Monday, September 24, 2018

What is the Role Advocacy Should Play in APPAM’s Activities? | APPAM Leadership Blog Series

What is the role advocacy should play in APPAM’s activities? The arguments largely fall into two camps: APPAM shouldn’t engage in advocacy activities because our members get those needs met elsewhere and wading into specific issues is sure to alienate some; APPAM should engage in advocacy activities since members’ research depends on funding and the outcomes impact policy and the policy-making process. APPAM doesn’t advocate or provide information its members could use to advocate. Should we?

Frmr Congressman Lee Hamilton at the APPAM luncheon
© Sophia Guevara, Wayne State University

Lee Hamilton: Academic Information Important at the Policymaking Table

November 19, 2013 12:00 PM

By Sophia Guevara, Wayne State University

On Thursday, I had the opportunity to attend the luncheon session held with Lee Hamilton. Mr. Hamilton has extensive experience in Congress and was selected to share the valuable knowledge he had gained during his extensive career. As an experienced policymaker and negotiator, Mr. Hamilton provided valuable insight that helped attendees better understand the needs of policymakers and stressed the importance of the information that academics bring to the policymaking table.

Providing his perspective on the thinking of a policy maker, Hamilton suggested that one should not stand in awe of them. The policymaker may or may not be elected and may have a substantial reputation, but this doesn’t make the person infallible. With this being said, some of the most pressing questions the policy maker may want answers to include:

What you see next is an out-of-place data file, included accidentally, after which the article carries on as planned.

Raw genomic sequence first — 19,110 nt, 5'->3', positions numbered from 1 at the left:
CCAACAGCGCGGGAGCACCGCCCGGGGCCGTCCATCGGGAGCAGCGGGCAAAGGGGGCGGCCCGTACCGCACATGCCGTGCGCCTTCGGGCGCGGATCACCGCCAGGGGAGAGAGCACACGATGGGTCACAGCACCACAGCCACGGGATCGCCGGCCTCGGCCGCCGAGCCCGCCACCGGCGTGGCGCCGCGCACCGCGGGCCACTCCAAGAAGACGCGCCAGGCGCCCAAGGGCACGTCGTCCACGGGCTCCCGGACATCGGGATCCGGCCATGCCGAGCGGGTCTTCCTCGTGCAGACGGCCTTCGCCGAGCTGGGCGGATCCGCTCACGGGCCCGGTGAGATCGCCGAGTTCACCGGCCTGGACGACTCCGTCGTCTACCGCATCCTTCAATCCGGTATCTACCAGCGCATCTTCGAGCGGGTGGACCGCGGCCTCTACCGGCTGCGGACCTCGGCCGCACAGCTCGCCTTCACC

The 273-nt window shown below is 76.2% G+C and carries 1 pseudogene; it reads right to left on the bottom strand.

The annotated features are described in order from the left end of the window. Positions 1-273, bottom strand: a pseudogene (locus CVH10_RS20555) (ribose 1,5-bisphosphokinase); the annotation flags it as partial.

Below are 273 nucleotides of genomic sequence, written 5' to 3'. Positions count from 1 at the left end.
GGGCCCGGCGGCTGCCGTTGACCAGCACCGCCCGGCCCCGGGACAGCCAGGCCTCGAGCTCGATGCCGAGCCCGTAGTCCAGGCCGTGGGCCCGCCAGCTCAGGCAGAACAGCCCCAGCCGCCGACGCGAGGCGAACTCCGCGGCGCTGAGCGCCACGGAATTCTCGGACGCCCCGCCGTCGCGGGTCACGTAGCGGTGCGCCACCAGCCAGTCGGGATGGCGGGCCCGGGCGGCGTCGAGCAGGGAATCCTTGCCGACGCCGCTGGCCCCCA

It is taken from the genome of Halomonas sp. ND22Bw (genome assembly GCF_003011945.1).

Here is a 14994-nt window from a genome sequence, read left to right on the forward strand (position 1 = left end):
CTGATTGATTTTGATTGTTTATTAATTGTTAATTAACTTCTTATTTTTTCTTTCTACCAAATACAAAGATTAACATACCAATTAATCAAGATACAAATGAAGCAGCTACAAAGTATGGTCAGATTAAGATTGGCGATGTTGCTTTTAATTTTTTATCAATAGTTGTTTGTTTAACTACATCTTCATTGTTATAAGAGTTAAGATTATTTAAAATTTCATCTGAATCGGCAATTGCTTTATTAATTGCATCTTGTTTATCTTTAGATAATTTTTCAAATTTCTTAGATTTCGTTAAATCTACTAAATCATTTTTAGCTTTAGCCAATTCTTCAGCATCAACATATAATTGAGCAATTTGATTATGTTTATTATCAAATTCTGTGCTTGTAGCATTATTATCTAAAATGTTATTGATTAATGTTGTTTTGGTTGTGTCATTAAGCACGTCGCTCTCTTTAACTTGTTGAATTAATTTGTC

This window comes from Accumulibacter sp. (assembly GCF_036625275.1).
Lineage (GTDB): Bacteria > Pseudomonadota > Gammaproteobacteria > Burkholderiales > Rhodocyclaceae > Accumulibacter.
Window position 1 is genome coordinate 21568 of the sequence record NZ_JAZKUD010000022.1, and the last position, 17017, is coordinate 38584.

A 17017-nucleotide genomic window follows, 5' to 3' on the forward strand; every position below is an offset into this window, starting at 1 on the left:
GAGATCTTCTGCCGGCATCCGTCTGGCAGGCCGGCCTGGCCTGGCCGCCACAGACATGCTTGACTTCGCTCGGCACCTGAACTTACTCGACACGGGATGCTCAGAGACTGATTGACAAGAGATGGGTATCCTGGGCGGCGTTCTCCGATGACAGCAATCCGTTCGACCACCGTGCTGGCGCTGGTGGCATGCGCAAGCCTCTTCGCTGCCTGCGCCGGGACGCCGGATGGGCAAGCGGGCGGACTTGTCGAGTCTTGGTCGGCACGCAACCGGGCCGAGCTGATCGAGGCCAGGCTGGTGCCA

• What is known and what is not known?
  • When considering an issue, is it necessary to take up the problem at all?
  • How urgent is it to make a decision?
  • What problems can and cannot be solved?
  • What are the barriers to progress and the anticipated consequences?

Along with providing the crucial information to the policy maker, Hamilton stressed that the policy maker may also be more interested in how you communicate the solution as this can be very important. In either case, he emphasized the importance of facts. While facts by themselves may not solve the issue they remove a lot of questions. In addition, facts and impartial analysis are essential to the voter, something that is very important to the elected policy maker. As someone with extensive negotiation experience, he let the audience know that once you get people to agree on the facts, it is amazing the kind of consensus you can get from a group.

As a student, I truly appreciated the opportunity to gain value from the lessons Mr. Hamilton provided.


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